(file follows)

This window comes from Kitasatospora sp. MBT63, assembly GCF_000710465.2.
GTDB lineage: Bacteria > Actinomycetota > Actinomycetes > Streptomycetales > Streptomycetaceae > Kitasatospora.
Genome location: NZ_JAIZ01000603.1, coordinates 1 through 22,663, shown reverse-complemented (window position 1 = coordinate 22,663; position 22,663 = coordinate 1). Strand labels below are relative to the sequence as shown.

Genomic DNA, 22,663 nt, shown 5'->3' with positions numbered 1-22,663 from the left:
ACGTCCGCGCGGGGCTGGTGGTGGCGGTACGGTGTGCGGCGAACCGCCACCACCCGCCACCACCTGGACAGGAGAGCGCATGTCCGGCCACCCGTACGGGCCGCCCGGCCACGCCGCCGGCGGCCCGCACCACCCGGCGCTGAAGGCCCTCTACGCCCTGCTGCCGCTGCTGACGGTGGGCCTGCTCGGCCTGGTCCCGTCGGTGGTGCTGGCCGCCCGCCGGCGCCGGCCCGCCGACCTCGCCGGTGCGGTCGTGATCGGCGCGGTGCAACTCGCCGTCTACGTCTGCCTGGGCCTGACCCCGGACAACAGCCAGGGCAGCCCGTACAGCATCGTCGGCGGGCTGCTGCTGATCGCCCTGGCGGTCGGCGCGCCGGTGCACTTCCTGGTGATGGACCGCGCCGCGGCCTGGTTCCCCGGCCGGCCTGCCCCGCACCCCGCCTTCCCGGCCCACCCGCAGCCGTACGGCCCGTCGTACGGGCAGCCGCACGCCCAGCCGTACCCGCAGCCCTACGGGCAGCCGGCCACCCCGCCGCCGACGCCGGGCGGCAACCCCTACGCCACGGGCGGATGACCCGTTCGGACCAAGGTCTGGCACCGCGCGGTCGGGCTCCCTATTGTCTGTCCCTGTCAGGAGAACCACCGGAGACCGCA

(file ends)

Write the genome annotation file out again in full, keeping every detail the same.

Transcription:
This window comes from Kitasatospora sp. MBT63, assembly GCF_000710465.2.
GTDB lineage: Bacteria > Actinomycetota > Actinomycetes > Streptomycetales > Streptomycetaceae > Kitasatospora.
Genome location: NZ_JAIZ01000603.1, coordinates 1 through 22,663, shown reverse-complemented (window position 1 = coordinate 22,663; position 22,663 = coordinate 1). Strand labels below are relative to the sequence as shown.

Genomic DNA, 22,663 nt, shown 5'->3' with positions numbered 1-22,663 from the left:
ACGTCCGCGCGGGGCTGGTGGTGGCGGTACGGTGTGCGGCGAACCGCCACCACCCGCCACCACCTGGACAGGAGAGCGCATGTCCGGCCACCCGTACGGGCCGCCCGGCCACGCCGCCGGCGGCCCGCACCACCCGGCGCTGAAGGCCCTCTACGCCCTGCTGCCGCTGCTGACGGTGGGCCTGCTCGGCCTGGTCCCGTCGGTGGTGCTGGCCGCCCGCCGGCGCCGGCCCGCCGACCTCGCCGGTGCGGTCGTGATCGGCGCGGTGCAACTCGCCGTCTACGTCTGCCTGGGCCTGACCCCGGACAACAGCCAGGGCAGCCCGTACAGCATCGTCGGCGGGCTGCTGCTGATCGCCCTGGCGGTCGGCGCGCCGGTGCACTTCCTGGTGATGGACCGCGCCGCGGCCTGGTTCCCCGGCCGGCCTGCCCCGCACCCCGCCTTCCCGGCCCACCCGCAGCCGTACGGCCCGTCGTACGGGCAGCCGCACGCCCAGCCGTACCCGCAGCCCTACGGGCAGCCGGCCACCCCGCCGCCGACGCCGGGCGGCAACCCCTACGCCACGGGCGGATGACCCGTTCGGACCAAGGTCTGGCACCGCGCGGTCGGGCTCCCTATTGTCTGTCCCTGTCAGGAGAACCACCGGAGACCGCA